That’s what I’m thinking about? That’s what’s on my mind? From her tone it was clear that she really, but really, didn’t like it. I told her that if I’d been able to imagine Pompeii then maybe I’d have focused on Pompeii. Her tone had startled me, and I was trying to be smart and make light of things, so I added that I’d always had a problem with the ancient world, men in skirts and all that. But she wouldn’t be distracted. “Why do you have to think about that?” Why think about it? I don’t know. Does a person choose what to think about? All I knew was that I thought about it all morning – thought about the people of Hiroshima. I didn’t have names for them, I don’t know any Japanese names, but I could imagine people – so I imagined them. An example? For example, a housewife abused by her husband and mother-in-law who, at 8:45 AM, was on her way to the market. Her mother-in-law had sent her with a shopping list just so that later she could yell at her about buying all the wrong things and send her right back. Except there was obviously no “back,” and there was obviously no “later.” There was nothing. Not for the poor woman who was considering suicide, not for the mother-in-law, and not for the husband.

Or, for example, there was a man, a bank teller, and he made some terrible mistake that only he knew about. He’d discovered this terrible mistake the day before, but it was clear to him that today, at some point, his supervisors would discover it too. They’d discover it and then, that’s it, it’s over. For him, this is the end.

Tens of thousands of deaths in Hiroshima. Tens of thousands who died in an instant. Thousands died later too. Whatever was important to them before – was no longer important or no longer existed at all. An entire city. This is what happened in an instant. One moment you’re here, putting on a coat, walking toward the door, and the next moment – not a single thing you know is left on the other side of that door.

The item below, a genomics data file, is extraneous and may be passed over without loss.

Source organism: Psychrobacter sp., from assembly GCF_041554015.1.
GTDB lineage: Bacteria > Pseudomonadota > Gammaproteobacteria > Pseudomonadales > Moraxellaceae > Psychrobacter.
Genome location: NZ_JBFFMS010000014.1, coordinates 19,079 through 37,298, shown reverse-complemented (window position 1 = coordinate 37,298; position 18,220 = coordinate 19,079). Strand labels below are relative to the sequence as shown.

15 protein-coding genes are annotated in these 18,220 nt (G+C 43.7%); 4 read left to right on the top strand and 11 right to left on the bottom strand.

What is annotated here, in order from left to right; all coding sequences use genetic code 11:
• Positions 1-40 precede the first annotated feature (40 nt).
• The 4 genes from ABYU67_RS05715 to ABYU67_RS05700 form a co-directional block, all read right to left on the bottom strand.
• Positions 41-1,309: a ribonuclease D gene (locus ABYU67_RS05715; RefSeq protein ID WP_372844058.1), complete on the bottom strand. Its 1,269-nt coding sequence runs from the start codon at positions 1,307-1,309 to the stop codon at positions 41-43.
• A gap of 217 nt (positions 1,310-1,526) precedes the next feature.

So these are the kinds of thoughts I had. You could call them fantasies. And when she insisted that I tell her, when she sat next to me and questioned me, I admitted to some of them. I didn’t tell her everything – after so many months thinking about this, my head was full of miserable people, each in a predicament of their own. I just gave her an idea of what was happening in my head. Enough that I was sorry as soon as I lowered my hand from my eyes.

Like I told you earlier, there was no longer any love between us – not the kind that a man feels for a woman, or a woman feels for a man – an active breathing love. She was an angel, and like a stubborn angel she really tried to help me. But I had ideas of my own about what was going on in her head. I understood that when I got better – if I got better – she’d leave me, and that until at least something got better, she wouldn’t feel free to leave. Yes, sad. It was sad, and no, I didn’t tell her what I understood. As talkative as I am with with you now, that’s how silent I was with her. But let’s leave that alone. Yes. Anyway, after I told her about Hiroshima, the moment I looked at her, I could see what she was thinking. Her release date. It seemed even farther away.